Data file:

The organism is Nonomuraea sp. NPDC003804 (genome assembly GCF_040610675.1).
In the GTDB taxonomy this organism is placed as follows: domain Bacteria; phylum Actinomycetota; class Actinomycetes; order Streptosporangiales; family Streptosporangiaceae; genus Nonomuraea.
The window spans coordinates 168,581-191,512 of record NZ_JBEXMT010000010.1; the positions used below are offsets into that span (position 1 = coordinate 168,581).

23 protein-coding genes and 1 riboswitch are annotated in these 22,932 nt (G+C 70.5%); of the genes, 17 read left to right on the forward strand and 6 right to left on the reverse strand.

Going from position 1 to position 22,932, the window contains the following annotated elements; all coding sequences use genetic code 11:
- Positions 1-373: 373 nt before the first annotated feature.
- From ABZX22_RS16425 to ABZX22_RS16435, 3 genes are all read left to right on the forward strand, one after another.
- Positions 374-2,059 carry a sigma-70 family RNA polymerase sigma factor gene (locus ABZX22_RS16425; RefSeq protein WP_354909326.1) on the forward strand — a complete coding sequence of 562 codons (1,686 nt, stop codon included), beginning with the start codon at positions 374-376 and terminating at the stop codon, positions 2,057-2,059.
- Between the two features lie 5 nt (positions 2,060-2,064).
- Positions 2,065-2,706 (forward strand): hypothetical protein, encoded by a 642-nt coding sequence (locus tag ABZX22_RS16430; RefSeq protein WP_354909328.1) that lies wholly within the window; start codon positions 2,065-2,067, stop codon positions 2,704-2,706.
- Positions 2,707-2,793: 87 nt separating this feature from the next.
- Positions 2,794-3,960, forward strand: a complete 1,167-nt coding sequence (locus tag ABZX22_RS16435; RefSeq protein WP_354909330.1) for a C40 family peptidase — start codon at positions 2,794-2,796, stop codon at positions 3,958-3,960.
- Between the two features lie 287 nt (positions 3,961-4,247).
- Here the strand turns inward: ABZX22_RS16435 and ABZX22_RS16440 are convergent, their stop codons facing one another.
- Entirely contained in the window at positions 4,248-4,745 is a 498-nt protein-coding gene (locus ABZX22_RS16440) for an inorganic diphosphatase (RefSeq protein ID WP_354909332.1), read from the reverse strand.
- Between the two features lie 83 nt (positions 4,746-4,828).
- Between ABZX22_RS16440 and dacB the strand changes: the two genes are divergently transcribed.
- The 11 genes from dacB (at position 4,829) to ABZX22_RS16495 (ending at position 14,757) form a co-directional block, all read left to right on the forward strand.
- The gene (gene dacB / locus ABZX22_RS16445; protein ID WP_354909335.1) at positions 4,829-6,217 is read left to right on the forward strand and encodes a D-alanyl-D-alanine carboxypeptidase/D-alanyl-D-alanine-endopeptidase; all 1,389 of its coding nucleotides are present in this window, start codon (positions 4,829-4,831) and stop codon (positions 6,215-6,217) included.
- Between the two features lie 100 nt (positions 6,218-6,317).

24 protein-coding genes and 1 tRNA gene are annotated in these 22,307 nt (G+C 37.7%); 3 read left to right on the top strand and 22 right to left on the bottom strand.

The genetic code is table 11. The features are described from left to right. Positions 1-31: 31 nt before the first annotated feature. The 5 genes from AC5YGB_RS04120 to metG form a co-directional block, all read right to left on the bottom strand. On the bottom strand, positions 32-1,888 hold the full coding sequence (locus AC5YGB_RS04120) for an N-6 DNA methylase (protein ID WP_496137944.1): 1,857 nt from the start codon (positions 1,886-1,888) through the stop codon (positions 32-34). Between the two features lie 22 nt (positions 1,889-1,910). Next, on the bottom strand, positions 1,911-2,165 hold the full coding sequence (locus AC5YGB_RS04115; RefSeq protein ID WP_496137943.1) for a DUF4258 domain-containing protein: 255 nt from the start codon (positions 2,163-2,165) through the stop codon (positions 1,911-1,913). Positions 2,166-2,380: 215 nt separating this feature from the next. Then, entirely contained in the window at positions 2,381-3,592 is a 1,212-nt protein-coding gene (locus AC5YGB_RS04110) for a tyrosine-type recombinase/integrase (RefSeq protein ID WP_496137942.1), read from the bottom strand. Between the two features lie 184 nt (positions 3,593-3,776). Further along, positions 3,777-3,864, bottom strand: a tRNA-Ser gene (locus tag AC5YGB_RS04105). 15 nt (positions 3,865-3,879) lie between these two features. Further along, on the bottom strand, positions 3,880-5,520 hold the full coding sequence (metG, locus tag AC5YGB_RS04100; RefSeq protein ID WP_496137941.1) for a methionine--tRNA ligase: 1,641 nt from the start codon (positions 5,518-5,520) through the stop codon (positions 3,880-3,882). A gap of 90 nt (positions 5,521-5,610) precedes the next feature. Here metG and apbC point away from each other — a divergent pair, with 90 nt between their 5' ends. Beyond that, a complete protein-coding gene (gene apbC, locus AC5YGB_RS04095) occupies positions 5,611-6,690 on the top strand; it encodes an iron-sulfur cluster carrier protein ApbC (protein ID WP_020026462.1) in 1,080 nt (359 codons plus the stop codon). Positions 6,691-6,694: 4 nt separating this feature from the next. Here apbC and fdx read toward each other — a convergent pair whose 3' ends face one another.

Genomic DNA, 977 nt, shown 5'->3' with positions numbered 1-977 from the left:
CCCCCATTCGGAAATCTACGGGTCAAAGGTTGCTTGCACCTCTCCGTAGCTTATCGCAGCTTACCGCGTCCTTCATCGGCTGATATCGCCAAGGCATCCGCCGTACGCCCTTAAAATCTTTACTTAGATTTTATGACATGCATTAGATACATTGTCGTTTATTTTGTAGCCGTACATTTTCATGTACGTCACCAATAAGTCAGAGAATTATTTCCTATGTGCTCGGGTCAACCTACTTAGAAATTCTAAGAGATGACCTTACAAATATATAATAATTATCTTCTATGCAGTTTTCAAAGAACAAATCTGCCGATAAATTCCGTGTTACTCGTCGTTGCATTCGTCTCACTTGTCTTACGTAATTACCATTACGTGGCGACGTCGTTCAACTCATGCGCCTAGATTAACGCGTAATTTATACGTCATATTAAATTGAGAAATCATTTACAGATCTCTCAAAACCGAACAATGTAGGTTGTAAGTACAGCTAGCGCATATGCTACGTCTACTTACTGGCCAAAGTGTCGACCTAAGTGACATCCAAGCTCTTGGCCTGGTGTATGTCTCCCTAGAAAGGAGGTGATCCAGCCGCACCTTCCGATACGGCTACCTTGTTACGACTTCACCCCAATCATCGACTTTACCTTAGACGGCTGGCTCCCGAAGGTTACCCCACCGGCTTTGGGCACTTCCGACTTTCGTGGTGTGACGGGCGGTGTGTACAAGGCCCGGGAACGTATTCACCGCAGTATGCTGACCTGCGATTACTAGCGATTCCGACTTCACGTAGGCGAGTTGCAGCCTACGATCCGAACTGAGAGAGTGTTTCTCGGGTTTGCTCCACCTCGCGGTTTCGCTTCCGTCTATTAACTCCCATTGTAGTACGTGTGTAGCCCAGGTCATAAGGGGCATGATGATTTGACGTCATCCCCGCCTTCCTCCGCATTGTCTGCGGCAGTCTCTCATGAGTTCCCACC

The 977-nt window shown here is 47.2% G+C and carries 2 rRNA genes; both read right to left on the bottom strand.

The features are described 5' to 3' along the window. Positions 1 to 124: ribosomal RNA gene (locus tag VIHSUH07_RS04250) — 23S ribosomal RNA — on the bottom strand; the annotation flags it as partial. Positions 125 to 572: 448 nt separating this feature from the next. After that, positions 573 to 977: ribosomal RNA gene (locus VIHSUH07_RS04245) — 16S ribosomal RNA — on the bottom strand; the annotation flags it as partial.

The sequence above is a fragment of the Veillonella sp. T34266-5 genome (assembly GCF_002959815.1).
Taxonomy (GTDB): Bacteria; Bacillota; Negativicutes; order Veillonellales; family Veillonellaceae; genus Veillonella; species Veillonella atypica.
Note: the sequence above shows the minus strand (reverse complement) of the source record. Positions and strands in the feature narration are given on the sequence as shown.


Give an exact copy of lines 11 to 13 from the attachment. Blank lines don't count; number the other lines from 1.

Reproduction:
- Positions 2,707-2,793: 87 nt separating this feature from the next.
- Positions 2,794-3,960, forward strand: a complete 1,167-nt coding sequence (locus tag ABZX22_RS16435; RefSeq protein WP_354909330.1) for a C40 family peptidase — start codon at positions 2,794-2,796, stop codon at positions 3,958-3,960.
- Between the two features lie 287 nt (positions 3,961-4,247).